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My company has a large legacy Java code base and many of our customers run WebSphere and WebLogic. We are considering starting to use Scala but have been unable to confirm that Scala (2.9.X) works well with IBM's JDK (and BEA's JRockit).

Since these JVM's passes the TCK I would say that it should just work, but given the various problems I have had with the different JVM's over the years I am a little nervous. Are there any gotchas to be aware of when using scala with other JVM's ?

  1. Any compiler flags to use (or avoid) ?
  2. Should I compile the code using Scala on hotspot or on the customers JVM ?
  3. Any problems with mixing JAR's compiled using different versions of Scala/Java on different JVM's ?

Any war stories, links and suggestions are welcome.

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3 Answers 3

up vote 13 down vote accepted

The Scala compiler should produce the same byte-code regardless of the JVM you use. I would expect Scala to run on all three platforms however HotSpot has tried to optimise for dynamic languages and might be slightly better. (Possibly not enough to worry about)

In recent years there has been less and less difference between these platforms and in the near future I expect them all to be directly based on OpenJDK (as IBM has agreed to support OpenJDK now) The JRockit and Hotspot teams have been merged for some time since Oracle owns both.

However if you are not running recent version of the JDK, you may see some issue.

JVMs talk to each other very well and I would consider running Scala in its own JVM to isolate any concerns you might have.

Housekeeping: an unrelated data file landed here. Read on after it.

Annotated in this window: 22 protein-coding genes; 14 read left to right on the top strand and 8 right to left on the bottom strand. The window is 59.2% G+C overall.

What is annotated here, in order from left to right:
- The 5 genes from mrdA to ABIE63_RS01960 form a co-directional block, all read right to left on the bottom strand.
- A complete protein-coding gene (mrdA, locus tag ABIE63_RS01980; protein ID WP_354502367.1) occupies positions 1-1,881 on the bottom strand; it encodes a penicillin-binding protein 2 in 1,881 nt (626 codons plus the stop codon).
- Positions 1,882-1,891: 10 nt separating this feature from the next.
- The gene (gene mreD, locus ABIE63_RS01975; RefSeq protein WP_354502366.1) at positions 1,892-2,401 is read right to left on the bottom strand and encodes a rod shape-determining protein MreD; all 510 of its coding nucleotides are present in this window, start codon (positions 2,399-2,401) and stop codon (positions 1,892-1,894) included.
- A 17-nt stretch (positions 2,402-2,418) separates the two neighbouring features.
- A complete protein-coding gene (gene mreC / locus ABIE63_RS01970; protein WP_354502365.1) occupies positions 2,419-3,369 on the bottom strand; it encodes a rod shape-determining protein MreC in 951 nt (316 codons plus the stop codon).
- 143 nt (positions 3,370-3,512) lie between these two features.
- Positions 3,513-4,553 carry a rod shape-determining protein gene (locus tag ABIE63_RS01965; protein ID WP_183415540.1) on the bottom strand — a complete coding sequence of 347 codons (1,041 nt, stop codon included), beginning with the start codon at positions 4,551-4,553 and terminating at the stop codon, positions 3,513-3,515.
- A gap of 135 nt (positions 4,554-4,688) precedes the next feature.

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Yes, Scala works on non-Sun JVM. Consider, for instance, these two comments from the source code:

 //print SourceAnnotation in a predefined way to insure
 // against difference in the JVMs (e.g. Sun's vs IBM's)

    // on IBM J9 1.6 do not use ForkJoinPool

There aren't many of these. After all, the various JVM are supposed to be compatible -- and tested for it. But, whereas issues arise, action is taken to make sure things run smoothly.

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  1. Nothing I could think of.

  2. The compiler shouldn't make a difference, in fact if running scalac on different VM would generate different bytecode, it is definitely a bug.

  3. You should always run Scala code with the same version of Scala it was compiled with. Code compiled on 2.x won't run on 2.x+1 by default. Code compiled on 2.x.y should run on 2.x.y+1, though.

I agree though, that it would be nice to get licenses from third-party vendors like IBM or Azul to include those platforms into testing.

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